13 November 2011

Matthew R. Murphy


Can you briefly describe what you do?

I am a painter. Canvas and oil are a primary mode. However, I work with a variety of media. The constructions inherently express similar things differently. Depending on the necessities of the idea or my curiosities in material or presentation the work will take different forms. I find my work caught between the world of illusion and the object with no clear way to resolve this. I find some ideas must be objects posing as paintings and sometimes paintings posing as objects, while still other times paintings are simply paintings.

What drives you to make work?

I suppose there are a lot of reasons to make work. One may be simple curiosity, another may be a need to express something or perhaps to draw some meaning out of a particular kind of organization. Much of it is simply sorting through and organizing ideas.

Can you tell me something of your day-to-day working practices?

I struggle for a concise answer to this question. It is difficult to find time for any consistency in a working process while trying to balance “real-life” and other responsibilities. So trying to cope with a fractured working sequence can disrupt the feeling of the day-to-day. Most days work begins with prepping surfaces. This could mean priming, sanding or wiping so that paint will stick. Sometimes it is shaping pieces for painting this can require a lot of plotting and measuring. Very practical things. At some point painting will happen so this means mixing colors, applying them, scraping and wiping them away and mixing again. Somedays work is simply drawing or collaging, or otherwise working toward generating ideas. I am usually searching for something that is hard to point to. It could be an idea or combination of ideas about color, composition, materials, or perhaps something I have read about or listened to or have seen.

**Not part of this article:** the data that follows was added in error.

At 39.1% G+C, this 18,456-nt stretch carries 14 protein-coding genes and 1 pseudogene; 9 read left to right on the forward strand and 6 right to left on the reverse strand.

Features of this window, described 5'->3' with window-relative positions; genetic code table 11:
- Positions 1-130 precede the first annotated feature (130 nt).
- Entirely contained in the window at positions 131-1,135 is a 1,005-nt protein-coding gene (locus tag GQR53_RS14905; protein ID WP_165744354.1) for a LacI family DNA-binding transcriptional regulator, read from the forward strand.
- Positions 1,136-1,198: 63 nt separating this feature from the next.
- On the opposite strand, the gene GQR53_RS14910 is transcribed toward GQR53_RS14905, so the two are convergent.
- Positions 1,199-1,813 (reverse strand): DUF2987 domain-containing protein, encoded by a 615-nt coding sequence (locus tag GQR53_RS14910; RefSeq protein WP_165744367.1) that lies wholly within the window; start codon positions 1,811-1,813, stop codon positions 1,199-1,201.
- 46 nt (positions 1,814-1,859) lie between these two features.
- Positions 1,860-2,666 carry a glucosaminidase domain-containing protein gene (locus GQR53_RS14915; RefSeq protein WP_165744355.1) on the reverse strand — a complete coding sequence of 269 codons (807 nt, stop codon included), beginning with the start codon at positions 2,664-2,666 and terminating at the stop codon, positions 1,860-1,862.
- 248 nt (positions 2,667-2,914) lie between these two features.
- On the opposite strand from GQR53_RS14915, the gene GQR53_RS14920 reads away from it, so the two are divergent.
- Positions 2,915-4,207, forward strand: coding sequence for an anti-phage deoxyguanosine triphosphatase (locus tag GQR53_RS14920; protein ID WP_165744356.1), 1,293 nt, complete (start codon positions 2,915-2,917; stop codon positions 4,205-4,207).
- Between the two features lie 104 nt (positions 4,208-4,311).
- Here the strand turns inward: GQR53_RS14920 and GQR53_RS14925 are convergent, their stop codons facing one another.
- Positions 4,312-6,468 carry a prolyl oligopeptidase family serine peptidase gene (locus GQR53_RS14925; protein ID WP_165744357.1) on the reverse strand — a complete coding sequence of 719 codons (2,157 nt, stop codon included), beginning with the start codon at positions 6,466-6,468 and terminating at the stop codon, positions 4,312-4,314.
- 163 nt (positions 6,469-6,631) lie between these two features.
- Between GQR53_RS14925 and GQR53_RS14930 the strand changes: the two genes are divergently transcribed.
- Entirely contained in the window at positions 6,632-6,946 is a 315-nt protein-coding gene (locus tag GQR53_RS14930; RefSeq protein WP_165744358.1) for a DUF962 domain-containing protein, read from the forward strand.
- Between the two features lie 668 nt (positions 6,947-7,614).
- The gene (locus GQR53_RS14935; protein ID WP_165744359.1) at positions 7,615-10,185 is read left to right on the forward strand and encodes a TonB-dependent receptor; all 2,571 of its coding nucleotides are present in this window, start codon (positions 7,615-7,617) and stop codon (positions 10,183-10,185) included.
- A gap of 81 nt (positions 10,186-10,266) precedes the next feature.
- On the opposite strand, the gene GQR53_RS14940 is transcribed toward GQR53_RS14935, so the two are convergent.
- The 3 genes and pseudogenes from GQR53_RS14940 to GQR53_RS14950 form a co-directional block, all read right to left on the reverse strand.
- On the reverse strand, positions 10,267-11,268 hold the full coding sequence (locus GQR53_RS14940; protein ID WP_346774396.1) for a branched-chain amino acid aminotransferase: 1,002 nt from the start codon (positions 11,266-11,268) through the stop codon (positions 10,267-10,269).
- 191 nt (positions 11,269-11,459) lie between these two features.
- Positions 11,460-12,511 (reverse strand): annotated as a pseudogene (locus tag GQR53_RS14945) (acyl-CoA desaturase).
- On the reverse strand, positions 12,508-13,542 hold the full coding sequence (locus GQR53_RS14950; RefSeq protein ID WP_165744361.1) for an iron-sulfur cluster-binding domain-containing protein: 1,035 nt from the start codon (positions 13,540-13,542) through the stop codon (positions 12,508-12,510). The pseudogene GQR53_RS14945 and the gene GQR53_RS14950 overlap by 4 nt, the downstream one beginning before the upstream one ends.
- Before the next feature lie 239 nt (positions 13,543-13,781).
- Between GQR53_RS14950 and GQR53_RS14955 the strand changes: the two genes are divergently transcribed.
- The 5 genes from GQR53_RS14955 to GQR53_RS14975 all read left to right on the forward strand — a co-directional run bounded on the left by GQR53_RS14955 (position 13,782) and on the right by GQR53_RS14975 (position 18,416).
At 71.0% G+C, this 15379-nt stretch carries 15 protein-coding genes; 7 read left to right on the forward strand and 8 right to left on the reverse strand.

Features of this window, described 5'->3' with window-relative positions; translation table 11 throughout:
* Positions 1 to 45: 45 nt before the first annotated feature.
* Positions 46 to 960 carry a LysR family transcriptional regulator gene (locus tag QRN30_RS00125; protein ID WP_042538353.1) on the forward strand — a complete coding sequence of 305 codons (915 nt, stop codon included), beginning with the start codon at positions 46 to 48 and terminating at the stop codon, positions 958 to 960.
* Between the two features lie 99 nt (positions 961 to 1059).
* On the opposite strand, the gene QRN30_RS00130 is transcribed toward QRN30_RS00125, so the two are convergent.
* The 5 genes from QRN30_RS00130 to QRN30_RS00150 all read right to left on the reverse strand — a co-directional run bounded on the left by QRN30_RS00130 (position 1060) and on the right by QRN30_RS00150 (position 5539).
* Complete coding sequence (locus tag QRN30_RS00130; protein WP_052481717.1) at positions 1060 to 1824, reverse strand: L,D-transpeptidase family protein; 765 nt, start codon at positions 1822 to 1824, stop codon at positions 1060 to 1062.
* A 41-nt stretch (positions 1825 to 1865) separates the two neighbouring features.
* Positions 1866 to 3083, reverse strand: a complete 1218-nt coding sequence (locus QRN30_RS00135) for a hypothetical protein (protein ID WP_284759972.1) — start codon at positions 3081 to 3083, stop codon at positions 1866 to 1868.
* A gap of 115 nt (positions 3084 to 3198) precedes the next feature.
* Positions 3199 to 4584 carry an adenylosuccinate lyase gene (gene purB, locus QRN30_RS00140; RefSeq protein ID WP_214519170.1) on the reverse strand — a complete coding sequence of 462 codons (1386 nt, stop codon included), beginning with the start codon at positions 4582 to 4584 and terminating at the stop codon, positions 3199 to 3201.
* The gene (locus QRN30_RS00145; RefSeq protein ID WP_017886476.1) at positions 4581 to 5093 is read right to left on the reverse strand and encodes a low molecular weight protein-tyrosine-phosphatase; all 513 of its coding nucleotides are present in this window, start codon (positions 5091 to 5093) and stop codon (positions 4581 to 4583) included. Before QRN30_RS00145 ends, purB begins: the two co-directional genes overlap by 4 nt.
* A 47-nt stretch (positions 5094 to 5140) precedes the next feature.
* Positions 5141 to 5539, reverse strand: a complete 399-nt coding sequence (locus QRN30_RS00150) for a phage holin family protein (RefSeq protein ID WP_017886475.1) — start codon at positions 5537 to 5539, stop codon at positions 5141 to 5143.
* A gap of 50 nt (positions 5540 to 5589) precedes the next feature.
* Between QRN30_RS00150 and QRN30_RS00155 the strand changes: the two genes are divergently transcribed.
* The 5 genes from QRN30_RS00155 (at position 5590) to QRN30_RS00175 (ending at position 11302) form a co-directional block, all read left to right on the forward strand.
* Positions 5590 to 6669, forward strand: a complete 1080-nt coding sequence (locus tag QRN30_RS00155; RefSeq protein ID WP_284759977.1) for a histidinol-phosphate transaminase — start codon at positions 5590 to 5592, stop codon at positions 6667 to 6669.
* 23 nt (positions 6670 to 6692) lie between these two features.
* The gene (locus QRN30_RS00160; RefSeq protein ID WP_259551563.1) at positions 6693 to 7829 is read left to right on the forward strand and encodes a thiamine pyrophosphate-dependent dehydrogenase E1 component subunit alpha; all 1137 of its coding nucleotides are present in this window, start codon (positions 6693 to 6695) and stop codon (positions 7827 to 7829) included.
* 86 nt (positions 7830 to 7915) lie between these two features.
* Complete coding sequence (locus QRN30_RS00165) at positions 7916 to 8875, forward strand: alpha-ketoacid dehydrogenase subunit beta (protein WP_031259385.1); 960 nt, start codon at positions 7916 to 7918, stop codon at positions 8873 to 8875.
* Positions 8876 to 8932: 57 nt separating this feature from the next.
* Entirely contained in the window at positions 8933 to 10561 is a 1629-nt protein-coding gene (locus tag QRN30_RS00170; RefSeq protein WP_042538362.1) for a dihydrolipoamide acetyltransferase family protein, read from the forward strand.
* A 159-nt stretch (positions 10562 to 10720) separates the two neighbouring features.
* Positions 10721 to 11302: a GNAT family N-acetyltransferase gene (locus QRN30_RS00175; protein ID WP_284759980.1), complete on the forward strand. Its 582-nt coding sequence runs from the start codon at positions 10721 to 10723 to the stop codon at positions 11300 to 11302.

How long have you been working in that way?

I am not certain.

Which artists have had the greatest affect on your work?

William Turner, Arshile Gorky, Blinky Palermo, Philip Guston and Chaim Soutine to isolate a few.

What, outside visual art, informs your practice?

Many things. Teaching informs my practice.   The carpentry/craftsman work I do provides encounters with new ideas and new materials that can set off or inspire new ideas in the studio. I read a lot and listen to a lot of music - these things help. I do a lot of thinking while riding a bicycle or riding a train. Mostly, I try and keep my eyes open wherever I am.

How would you like people to engage with your work?

This is an interesting question I sometimes think about. I feel that one cannot dictate to the viewer how to engage with a piece. People bring what they bring. But one can direct the viewer. After all we engage with an El Greco differently than we do with a Pollock. So I suppose I would like the viewer to slow down and look closely. I would like them to be actively engaged but receptive.

Have you seen anything recently that has made an impression?

Imi Knoebel's shaped panels for Blinky Palermo.  

Do you have anything exciting on the horizon?

Whatever it is I'm not ready.

1 comment:

  1. "whatever it is, I'm not ready." I love that. Thanks for your candor.